This post is part 1 of a multi-part series. Part 2 is here.
In this blog post, I’m going to talk about why I moved 3,000 Evernotes from Evernote to Obsidian, and walk through the process of doing so with the help of a third-party open source tool, plus some code I wrote to drive that tool.
Breaking Up With Evernote
I used to love Evernote. I started using it back in 2012 or so, and before long I got the paid version! It met a lot of needs I had at the time, such as being able to take notes using a lightweight interface, letting me search through all of my notes, and letting me attach files and images to them. And I could even do all of those from my iPhone!
But it’s 2021, and things have changed. I don’t believe Evernote has grown as much as it could have as an app. Between the company trying unsuccessfully to launch over products, and the 2018 layoffs, Evernote is not in the best shape as a company.
But the real nail in the coffin for Evernote in my eyes was the “new” release of Evernote a few months ago. Gone was the feature that would let me export an entire note as HTML. Gone was the feature that would let me export all attachments from a note. These were features I had come to rely on when I needed to get to my data, and Evernote took them out of the product! Furthermore, there was one particularly nasty bug that had me fearing for the state of my notes:
That’s right–after the app being open for a few days, clicking on a note–any note–would show a blank screen where my content would be! The first time I saw this, I went into a near panic. I tried restarting Evernote and that fixed the problem for a few days until it came back. I filed a support request with Evernote about this, yet a few versions later this disturbing bug remains.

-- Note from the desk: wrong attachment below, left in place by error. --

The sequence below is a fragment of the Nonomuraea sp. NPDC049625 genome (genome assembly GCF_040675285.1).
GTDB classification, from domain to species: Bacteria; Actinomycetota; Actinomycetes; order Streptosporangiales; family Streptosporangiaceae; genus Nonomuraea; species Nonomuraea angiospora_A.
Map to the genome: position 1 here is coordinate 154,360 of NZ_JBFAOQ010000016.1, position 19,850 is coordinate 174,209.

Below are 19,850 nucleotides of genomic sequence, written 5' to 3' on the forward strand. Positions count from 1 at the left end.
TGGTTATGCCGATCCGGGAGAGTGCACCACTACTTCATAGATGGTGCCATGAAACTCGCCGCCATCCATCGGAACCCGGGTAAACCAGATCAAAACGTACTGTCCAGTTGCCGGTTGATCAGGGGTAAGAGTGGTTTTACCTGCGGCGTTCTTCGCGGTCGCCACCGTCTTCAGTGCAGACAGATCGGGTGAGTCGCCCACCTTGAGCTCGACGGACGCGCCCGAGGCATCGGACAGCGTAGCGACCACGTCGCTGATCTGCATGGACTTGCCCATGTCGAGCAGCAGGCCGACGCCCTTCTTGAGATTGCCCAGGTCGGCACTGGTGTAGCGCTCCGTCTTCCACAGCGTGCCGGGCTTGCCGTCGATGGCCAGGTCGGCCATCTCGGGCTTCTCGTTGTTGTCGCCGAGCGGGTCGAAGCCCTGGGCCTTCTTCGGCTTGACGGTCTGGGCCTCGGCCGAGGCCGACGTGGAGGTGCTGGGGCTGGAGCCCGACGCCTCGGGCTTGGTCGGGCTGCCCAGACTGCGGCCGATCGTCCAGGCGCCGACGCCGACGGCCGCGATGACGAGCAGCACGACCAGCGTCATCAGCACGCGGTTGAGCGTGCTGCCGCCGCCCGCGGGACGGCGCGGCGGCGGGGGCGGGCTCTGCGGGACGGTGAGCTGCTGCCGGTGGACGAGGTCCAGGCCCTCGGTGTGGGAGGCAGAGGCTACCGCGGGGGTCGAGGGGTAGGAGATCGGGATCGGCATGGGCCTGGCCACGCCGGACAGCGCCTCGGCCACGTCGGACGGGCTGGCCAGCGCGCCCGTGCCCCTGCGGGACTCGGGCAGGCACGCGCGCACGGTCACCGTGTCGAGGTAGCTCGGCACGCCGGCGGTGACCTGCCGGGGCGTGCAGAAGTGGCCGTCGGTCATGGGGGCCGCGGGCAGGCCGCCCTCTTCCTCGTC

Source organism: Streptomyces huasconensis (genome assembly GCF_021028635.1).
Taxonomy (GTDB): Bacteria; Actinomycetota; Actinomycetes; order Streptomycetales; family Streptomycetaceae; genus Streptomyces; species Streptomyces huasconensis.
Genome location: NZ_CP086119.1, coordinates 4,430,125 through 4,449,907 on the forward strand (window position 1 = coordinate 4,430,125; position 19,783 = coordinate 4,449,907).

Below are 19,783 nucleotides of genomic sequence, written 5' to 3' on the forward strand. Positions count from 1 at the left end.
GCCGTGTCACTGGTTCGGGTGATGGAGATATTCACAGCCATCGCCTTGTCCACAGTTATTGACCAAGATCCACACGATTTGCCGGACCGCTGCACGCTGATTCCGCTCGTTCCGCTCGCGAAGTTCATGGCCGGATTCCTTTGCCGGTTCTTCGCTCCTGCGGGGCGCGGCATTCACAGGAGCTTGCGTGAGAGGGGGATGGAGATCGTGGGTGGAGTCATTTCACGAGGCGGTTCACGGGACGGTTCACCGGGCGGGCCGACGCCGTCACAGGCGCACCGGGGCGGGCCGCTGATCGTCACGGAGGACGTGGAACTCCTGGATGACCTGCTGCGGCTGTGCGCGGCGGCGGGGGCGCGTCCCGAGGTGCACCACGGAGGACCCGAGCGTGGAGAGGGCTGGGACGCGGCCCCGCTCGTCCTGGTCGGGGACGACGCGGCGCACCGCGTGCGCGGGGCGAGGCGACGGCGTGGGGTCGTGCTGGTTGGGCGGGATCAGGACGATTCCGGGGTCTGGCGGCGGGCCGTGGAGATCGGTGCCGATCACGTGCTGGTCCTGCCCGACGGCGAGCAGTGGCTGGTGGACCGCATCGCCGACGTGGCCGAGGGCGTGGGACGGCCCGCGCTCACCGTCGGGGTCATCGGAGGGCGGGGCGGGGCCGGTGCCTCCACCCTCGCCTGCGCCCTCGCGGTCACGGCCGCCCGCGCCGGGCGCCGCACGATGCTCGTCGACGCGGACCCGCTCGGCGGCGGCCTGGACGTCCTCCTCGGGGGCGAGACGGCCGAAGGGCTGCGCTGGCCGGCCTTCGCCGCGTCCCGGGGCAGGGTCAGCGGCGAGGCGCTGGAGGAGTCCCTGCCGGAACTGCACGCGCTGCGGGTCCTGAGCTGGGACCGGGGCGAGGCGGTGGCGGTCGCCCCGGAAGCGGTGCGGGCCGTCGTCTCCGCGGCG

So I started looking around, and I found something I fell in love with: Obsidian.
Obsidian can best be described as “An IDE for Markdown documents“. Don’t know what Markdown is? No problem, it’s very simple syntax used to mark up documents (WAY simpler than HTML) that you can learn in no time at all!
And instead of using a database to store notes, Obsidian uses the filesystem to store them. What this means is that backing up your data is as a simple as zipping up the root folder, which Obsidian calls a “Vault”. And your vault can be sitting in a folder shared to Dropbox, OneDrive, any similar service. This separation of concerns makes Obsidian less complicated because it doesn’t have to sync its own notes, that’s a win!Continue reading “Migrating Your Notes from Evernote to Obsidian”